6 advanced Ruby loops

Tram Ho

Ruby is a language with the principles of “optimized for developers”. It’s an easy-to-read, easy-to-write, integrated, template and prototype language, among other benefits. One of its best features is the provision of helper methods for many commonly used methods. Repeat, sort, filter, transform, and other methods all have many built-in helper helpers in the language (can be listed in the module).

You can focus more on your logic and less on writing the built-in repetitive helper helper. What makes the code easier to read.

These help methods abstract the details of how iteration occurs and provide its own logic. Since code is read much more frequently than it is written, it also makes code more efficient.

I want to take a look at some of the lesser known Ruby loops. These will make the code less verbose, easier to read, and faster to write:

Note: All of these methods will work for both arrays and hashes. Both are considered listed.


Useful for creating an array from an existing array and applying certain logic to each element. For example, squaring each value in an array. So instead of using each element to iterate over and insert the result into another array, you can just use map.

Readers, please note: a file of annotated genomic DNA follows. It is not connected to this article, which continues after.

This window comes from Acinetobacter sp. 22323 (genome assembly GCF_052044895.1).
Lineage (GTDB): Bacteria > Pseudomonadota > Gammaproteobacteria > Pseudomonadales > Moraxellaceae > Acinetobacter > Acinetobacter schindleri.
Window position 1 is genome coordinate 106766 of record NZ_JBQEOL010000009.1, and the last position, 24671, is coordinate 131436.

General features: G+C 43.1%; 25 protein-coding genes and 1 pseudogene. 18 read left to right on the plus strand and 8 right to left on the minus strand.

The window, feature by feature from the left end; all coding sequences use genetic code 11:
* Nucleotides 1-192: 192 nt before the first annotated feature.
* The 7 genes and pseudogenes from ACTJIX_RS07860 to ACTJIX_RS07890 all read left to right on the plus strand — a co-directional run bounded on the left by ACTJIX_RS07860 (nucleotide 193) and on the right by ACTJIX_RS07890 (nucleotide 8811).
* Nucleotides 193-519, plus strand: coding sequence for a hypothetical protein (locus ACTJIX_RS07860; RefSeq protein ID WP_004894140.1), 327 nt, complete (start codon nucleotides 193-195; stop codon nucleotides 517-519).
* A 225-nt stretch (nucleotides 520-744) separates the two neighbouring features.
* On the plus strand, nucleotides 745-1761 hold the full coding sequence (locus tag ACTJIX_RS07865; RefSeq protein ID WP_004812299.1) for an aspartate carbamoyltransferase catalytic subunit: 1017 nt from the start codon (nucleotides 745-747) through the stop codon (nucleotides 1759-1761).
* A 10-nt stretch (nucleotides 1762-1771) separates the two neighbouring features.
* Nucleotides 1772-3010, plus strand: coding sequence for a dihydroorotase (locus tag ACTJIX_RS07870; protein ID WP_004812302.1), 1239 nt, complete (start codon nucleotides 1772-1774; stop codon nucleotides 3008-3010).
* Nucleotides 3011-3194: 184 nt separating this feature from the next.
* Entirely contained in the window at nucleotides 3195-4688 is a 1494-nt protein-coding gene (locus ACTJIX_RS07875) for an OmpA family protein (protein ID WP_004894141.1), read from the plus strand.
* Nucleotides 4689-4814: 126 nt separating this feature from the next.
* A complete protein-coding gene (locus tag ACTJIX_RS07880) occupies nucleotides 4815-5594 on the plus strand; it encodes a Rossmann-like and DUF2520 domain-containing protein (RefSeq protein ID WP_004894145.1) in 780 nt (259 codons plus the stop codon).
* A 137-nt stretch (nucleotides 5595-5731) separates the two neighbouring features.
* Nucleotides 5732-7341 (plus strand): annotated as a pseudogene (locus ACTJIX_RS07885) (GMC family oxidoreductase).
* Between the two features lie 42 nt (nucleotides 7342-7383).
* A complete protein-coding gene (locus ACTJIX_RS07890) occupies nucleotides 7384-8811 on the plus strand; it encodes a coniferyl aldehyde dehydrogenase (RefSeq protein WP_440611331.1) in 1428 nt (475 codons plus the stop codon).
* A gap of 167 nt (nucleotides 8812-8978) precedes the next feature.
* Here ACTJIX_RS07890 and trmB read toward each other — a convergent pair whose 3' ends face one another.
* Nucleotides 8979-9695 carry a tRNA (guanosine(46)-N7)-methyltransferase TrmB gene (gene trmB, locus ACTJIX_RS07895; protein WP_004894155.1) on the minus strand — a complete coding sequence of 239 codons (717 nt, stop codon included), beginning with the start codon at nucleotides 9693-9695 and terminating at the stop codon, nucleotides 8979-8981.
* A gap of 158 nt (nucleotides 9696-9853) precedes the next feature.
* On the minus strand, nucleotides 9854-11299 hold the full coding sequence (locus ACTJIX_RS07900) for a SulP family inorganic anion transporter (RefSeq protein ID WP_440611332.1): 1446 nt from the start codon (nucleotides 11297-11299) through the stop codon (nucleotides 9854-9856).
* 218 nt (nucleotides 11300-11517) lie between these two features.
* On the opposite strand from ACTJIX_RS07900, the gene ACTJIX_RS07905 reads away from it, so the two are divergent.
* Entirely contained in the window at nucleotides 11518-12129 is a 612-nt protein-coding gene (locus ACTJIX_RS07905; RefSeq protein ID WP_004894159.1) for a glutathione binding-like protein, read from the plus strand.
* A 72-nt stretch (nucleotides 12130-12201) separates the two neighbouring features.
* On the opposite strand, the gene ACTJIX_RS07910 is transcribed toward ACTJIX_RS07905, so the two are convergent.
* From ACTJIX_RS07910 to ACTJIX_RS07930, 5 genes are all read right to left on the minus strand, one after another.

Useful for creating an object by iterating over a metric. For example, want to create a hashes from an array? Or a Person object from a given hashes?


Useful when, in addition to looping through a metric, you also need to use an index. Example: Need to record the current index we are working with?


Imagine you can divide an array into two arrays, based on a condition. You can do exactly that with the partition:

select / reject

select iterates over an enumeration and returns only the items returned for the given block. deny the same actions but on the contrary, it returns actions that do not satisfy the condition:

For arrays, select and reject is available! : select! and reject !, will modify the given enumeration type.

any? / all?

any? Tests if at least one element in an enumeration corresponds to a condition. all? Verify that all elements match the condition.

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Source : Viblo